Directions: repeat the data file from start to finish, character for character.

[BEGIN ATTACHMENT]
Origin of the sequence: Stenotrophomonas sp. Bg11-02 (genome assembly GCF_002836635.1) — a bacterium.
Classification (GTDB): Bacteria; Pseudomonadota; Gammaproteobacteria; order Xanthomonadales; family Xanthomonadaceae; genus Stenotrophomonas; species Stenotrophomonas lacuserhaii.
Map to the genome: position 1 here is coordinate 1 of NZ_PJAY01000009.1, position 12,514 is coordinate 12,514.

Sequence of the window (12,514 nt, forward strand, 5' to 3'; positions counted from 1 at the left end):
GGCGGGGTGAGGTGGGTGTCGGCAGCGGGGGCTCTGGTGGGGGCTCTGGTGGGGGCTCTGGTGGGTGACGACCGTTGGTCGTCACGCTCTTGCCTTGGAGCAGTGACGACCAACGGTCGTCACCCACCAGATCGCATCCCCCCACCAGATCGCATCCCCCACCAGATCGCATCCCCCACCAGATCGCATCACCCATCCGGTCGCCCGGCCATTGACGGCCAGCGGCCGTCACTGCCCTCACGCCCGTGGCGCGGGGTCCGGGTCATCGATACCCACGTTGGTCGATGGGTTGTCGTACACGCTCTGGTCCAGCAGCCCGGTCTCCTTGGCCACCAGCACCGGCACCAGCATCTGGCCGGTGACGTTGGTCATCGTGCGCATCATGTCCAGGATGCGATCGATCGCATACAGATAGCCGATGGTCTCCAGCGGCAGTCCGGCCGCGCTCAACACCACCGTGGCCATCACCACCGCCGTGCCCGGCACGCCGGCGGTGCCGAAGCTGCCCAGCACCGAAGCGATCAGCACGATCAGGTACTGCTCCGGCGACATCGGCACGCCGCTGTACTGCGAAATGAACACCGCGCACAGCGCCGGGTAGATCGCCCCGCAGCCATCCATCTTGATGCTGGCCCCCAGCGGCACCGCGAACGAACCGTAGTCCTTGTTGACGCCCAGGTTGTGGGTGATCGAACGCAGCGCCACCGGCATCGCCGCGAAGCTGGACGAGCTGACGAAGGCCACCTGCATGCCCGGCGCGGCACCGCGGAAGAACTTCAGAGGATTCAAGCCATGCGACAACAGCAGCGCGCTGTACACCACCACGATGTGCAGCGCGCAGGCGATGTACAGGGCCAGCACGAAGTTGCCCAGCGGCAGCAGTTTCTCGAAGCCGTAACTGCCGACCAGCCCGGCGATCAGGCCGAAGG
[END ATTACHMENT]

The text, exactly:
Origin of the sequence: Stenotrophomonas sp. Bg11-02 (genome assembly GCF_002836635.1) — a bacterium.
Classification (GTDB): Bacteria; Pseudomonadota; Gammaproteobacteria; order Xanthomonadales; family Xanthomonadaceae; genus Stenotrophomonas; species Stenotrophomonas lacuserhaii.
Map to the genome: position 1 here is coordinate 1 of NZ_PJAY01000009.1, position 12,514 is coordinate 12,514.

Sequence of the window (12,514 nt, forward strand, 5' to 3'; positions counted from 1 at the left end):
GGCGGGGTGAGGTGGGTGTCGGCAGCGGGGGCTCTGGTGGGGGCTCTGGTGGGGGCTCTGGTGGGTGACGACCGTTGGTCGTCACGCTCTTGCCTTGGAGCAGTGACGACCAACGGTCGTCACCCACCAGATCGCATCCCCCCACCAGATCGCATCCCCCACCAGATCGCATCCCCCACCAGATCGCATCACCCATCCGGTCGCCCGGCCATTGACGGCCAGCGGCCGTCACTGCCCTCACGCCCGTGGCGCGGGGTCCGGGTCATCGATACCCACGTTGGTCGATGGGTTGTCGTACACGCTCTGGTCCAGCAGCCCGGTCTCCTTGGCCACCAGCACCGGCACCAGCATCTGGCCGGTGACGTTGGTCATCGTGCGCATCATGTCCAGGATGCGATCGATCGCATACAGATAGCCGATGGTCTCCAGCGGCAGTCCGGCCGCGCTCAACACCACCGTGGCCATCACCACCGCCGTGCCCGGCACGCCGGCGGTGCCGAAGCTGCCCAGCACCGAAGCGATCAGCACGATCAGGTACTGCTCCGGCGACATCGGCACGCCGCTGTACTGCGAAATGAACACCGCGCACAGCGCCGGGTAGATCGCCCCGCAGCCATCCATCTTGATGCTGGCCCCCAGCGGCACCGCGAACGAACCGTAGTCCTTGTTGACGCCCAGGTTGTGGGTGATCGAACGCAGCGCCACCGGCATCGCCGCGAAGCTGGACGAGCTGACGAAGGCCACCTGCATGCCCGGCGCGGCACCGCGGAAGAACTTCAGAGGATTCAAGCCATGCGACAACAGCAGCGCGCTGTACACCACCACGATGTGCAGCGCGCAGGCGATGTACAGGGCCAGCACGAAGTTGCCCAGCGGCAGCAGTTTCTCGAAGCCGTAACTGCCGACCAGCCCGGCGATCAGGCCGAAGG